It’s over a month since our adventures in northern Spain and Portugal. We have had a couple of mini adventures in Ziggy but the delay in writing has been more to do with lethargy than lack of time. It has been so hot, throughout Europe and even parts of the UK ,one of the hottest summers on record. I can hear you saying that if forced to stay out of the sun, surely there’s plenty of time to write? This should be the case but it’s not worked for me!!! I had a lovely day meeting old friends from Ross High..in Benidorm. While there, Walt decided that 20 months having not visited Scotland was too long. I came home on the Alsa bus to find he’d booked flights for a week later! That week flew by as I had begun a dress for Rachel, my eldest and as Brexit has made parcel sending dodgy, Walt seemed like the ideal delivery person! Week one of August …done, dress completed …only three weeks of holidays left! Those three weeks have been hard going , getting as much done early in the morning before hiding ìn a darkened room until late afternoon, then a swim! I have read a ridiculous amount, and managed a few projects that didn’t require too much thought! The huerto is flourishing despite the heat and I will pop a separate post on about that….we are rather proud of it! Thus on the 3rd of September, I am finally using my scribbled diary notes to write and enjoy the memories of our first big adventure.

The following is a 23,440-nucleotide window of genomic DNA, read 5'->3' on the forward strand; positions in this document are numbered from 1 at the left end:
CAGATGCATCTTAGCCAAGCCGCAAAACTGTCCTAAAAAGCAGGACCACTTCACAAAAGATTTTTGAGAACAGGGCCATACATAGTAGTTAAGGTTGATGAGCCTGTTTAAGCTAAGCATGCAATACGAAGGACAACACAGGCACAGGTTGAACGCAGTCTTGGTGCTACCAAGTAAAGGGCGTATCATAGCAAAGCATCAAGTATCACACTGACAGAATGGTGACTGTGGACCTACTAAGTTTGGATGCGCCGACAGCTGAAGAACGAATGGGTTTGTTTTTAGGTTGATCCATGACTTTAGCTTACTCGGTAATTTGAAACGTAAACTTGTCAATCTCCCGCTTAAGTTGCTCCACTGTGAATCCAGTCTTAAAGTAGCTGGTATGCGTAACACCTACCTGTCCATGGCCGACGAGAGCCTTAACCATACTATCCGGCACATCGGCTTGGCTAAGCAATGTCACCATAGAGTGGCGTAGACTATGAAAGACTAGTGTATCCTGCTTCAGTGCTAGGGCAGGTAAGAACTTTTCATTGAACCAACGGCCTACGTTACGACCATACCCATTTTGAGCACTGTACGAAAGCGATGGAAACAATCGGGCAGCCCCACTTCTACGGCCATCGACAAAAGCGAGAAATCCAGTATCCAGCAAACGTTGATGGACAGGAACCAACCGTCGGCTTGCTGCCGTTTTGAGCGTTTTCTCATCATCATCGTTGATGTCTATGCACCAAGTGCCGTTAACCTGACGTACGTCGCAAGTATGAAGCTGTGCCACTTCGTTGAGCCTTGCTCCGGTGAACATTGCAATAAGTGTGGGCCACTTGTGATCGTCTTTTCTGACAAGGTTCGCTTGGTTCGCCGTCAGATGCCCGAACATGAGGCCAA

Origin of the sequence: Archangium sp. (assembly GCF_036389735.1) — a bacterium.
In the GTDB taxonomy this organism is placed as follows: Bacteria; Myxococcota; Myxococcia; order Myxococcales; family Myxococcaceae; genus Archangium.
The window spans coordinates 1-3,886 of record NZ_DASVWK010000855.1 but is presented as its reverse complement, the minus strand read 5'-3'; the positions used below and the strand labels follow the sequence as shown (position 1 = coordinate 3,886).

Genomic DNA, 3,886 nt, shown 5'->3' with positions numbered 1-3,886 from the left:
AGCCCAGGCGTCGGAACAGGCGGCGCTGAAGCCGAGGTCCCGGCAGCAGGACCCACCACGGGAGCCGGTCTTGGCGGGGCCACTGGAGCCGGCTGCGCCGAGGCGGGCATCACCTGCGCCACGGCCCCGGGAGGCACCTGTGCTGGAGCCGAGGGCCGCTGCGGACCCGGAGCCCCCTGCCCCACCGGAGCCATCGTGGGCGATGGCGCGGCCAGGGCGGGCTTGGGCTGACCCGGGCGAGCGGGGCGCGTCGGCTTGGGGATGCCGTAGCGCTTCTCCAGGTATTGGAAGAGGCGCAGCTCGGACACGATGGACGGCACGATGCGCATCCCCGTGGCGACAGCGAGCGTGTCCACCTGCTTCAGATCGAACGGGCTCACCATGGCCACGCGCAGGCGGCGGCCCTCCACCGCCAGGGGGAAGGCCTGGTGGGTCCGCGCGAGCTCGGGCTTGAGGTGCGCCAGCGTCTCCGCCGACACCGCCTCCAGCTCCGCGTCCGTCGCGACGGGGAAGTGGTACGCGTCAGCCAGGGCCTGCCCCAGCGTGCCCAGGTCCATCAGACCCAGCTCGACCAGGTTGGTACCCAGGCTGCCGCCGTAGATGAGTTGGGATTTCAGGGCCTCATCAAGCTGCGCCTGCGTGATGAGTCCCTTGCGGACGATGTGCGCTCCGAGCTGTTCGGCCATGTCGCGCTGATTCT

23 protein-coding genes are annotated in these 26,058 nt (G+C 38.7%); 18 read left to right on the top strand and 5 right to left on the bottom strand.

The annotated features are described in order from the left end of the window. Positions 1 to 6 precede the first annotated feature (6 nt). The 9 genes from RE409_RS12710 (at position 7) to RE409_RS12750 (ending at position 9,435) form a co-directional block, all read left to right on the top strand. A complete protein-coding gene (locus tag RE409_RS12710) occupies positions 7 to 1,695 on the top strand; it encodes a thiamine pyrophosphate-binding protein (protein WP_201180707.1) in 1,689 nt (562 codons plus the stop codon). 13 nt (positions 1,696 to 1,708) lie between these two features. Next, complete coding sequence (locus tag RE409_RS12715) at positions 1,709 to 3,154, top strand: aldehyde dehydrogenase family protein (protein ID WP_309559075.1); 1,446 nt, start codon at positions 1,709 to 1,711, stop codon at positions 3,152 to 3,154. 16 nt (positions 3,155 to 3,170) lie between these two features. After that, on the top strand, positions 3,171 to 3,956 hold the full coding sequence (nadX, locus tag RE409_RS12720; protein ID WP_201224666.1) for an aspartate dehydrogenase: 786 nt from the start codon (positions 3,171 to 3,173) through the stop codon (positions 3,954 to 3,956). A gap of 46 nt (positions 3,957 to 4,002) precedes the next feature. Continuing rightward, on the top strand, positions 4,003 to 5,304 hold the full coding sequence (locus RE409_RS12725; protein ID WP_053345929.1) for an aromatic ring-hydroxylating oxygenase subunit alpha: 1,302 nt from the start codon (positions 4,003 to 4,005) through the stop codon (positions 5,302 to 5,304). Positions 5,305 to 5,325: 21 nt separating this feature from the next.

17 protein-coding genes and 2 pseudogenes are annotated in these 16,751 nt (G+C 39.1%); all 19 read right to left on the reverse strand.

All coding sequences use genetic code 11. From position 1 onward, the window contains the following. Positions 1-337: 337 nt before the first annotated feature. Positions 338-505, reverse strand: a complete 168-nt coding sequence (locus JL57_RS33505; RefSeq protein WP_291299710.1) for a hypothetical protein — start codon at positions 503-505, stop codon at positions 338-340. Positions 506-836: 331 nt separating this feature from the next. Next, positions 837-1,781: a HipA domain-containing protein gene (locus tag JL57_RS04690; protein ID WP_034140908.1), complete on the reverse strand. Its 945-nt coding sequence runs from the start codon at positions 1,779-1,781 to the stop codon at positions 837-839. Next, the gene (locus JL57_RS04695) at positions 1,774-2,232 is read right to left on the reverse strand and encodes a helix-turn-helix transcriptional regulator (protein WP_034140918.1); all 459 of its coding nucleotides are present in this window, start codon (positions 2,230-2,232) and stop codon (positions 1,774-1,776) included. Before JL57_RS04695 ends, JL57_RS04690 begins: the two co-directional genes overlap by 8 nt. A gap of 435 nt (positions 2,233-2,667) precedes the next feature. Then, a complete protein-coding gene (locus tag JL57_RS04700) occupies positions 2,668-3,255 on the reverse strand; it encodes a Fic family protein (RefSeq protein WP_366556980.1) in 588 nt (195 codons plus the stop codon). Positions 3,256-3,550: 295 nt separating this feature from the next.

Meanwhile back in Asturias and Galicia!After two days on the very busy Gijon site, it was time to try again for a more tranqil spot. Having said that, Camping Molino was a friendly and welcome rest spot. Although I knew, way at the back of my memory , that Asturias had once been one of Spain’s major regions for coal mining , the national parks , mountains and beautiful coast line make it easy to forget or even imagine many of the high villages we passed through were once mining towns. Clues were signs for Mining Museums and social clubs similar to the Miners Welfare clubs in my home county of Stirling and Walt’s in East Lothian . There weren’t many buildings or workings left but some of the villages had a surprising number of very utilitarian apartment blocks along side the more traditional Asturian homes and huertos. Was Camping Molino an escape for the miners and their families when the industry was thriving? It is certainly still very popular and a happy place for many. Rocky made friends with a group of three old ladies who sat outside their caravan watching the world go by, they loved him! We left Asturias and headed towards another seaside town, Foz in Galicia . Using Park for Night we found a recommended park up…on the waterfront …if you didn’t mind being squashed in behind rows of vans , there must have been around 100 of all shapes and sizes. There was water and some services and a five minute walk to the harbour and old town of Foz but no! We couldn’t do it. This was not what we had imagined van life would look like. Foz sits on an estuary and with his binoculars, Walt could see another spot on the opposite side of this. Park for Night said it had only 10 places. It was out of town, on the beach, surely it would be impossible to bag a place, late in the afternoon given the number of vans on the town side? We weren’t going to stay in the campervan jungle, why would anyone, so decided to give it a go…